Craven Cottage played hosted to the 2011 UEFA Women’s Champions League final and Ryan Keaney was there to witness Lyon win their first European title.

Olympique Lyonnais exacted revenge on FFC Turbine Potsdam to win the 2011 UEFA Women’s Champions League with goals from Wendie Renard and substitute Lara Dickenmann coming in each half. The two clubs had faced off for the trophy twelve months ago and on that occasion, Potsdam lifted the trophy after a tense 120 minutes and an even twitchier penalty shoot-out.

The game, played in front of a vocal crowd at Craven Cottage filled with supporters for both sides, started with both teams on the front foot. Neither team seemed keen to replicate the scoreless tie they had played out in the 2010 final and looked eager to open the scoring as quickly as possible. Lyon’s goalkeeper Sarah Bouhaddi had to be alert to make two early stops, first from Viola Odebrecht who was picked out at the back post and then to deny a drive from Fatmire Bajramaj, who was playing her last game for Potsdam before moving to FFC Frankfurt.

Having survived the early flurry from the powerful Potsdam front-line, Lyon’s system allowed them to take a hold on the first half. Their German opponents started with a narrow three at the back and that forced their wide midfielders to track Lyon’s wingers Élodie Thomis and Louisa Necib who hugged their respective touchlines. With players starting deeper than they would have liked, Amandine Henry, Shirley Cruz Traña and Camille Abily were able to dominate the midfield and keep their side pushing forward.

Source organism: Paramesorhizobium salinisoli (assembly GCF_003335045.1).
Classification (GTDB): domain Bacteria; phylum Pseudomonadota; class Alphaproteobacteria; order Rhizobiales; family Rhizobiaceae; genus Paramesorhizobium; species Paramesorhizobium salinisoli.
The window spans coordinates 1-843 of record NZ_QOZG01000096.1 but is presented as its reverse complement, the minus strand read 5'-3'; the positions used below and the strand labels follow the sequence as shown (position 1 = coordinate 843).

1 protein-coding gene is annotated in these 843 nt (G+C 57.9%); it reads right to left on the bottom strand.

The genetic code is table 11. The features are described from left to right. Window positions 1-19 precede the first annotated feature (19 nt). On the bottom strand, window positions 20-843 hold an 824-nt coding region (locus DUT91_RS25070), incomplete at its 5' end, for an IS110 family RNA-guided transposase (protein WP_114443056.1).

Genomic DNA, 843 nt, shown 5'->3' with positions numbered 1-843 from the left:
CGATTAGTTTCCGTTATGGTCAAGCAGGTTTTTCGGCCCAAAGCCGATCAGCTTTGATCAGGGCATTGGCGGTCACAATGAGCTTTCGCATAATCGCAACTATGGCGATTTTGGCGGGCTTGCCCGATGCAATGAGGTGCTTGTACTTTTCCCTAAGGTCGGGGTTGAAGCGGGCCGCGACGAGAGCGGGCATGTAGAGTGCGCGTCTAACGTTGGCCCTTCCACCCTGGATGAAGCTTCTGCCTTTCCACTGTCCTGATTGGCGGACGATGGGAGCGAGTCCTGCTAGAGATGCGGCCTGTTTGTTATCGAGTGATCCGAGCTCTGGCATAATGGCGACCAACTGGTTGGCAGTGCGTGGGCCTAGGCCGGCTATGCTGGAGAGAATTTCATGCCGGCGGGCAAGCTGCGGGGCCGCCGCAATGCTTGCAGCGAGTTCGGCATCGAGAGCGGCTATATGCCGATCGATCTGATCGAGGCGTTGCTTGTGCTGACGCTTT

Thomis was particularly utilised once it was established that she had the constant beating of Tabea Kemme who forced to play almost as a left-back. Kemme, more at home taking on players rather than trying to stop them, didn’t have any confidence her weaker left foots and had a torried time against the very nippy winger who linked up Swedish striker Lotta Schelin very well. From one quick move, Thomis should really have put Lyon into an early lead as she bounded into the area unmarked. Babett Peter decided against engaging the French international and forced her into a decision. Instead of shooting the number 12 ended up squaring the ball tamely to the feet of the German defender.

It was only a brief reprieve however and Lyon got the goal they deserved just before the half hour. Necib, who had hit the post from an earlier corner, caused chaos with her delivery into the six yard area; and where Schelin had been denied by Anna Felicitas Sarholz, Renard pounced on the rebound to scramble the ball in.

Potsdam regrouped quickly from the goal and started to threaten towards the end of the half. They continued their momentum into the second period and should really have been level within 60 seconds. Inka Wesley fluffed a header with the goal at her mercy. The Germans were spurred by every successful breach of the Lyon backline and an equaliser appeared to be imminent. Barmaraj was seeing more and more of the ball and running straight at the terrified French defence. One mazing run saw her set-up Isabel Kerschowski only for Bouhaddi to save once again with her feet. Kerschowski then nearly turned provider for Anja Mittag, who was let down at the crucial moment by poor control.

Having wasted two glorious chances, the heads of some Potsdam players dropped. Had their leading striker Yūki Nagasato not failed to recover from an injury picked up on international duty with Japan things may have very been different but with the line-up deployed, they couldn’t find a way past the impressive Bouhaddi.

Lyon retained their threat on the break by replacing their hard-working wingers with fresh legs and it was the two replacements that linked up to put the game beyond doubt. Dickenmann drifted into the area off the shoulder of her marker and was picked out by Eugénie Le Sommer. The Swiss international captain controlled the ball with a superb first touch and then placed her shot beyond Barholz.

The goal was a killer blow to Potsdam. They were unable to even muster an attempt at a consolation as Lyon became the first French winners of the Women’s Champions League trophy.

To read more of Ryan’s work follow him on twitter or check out his website The 1st Eleven.

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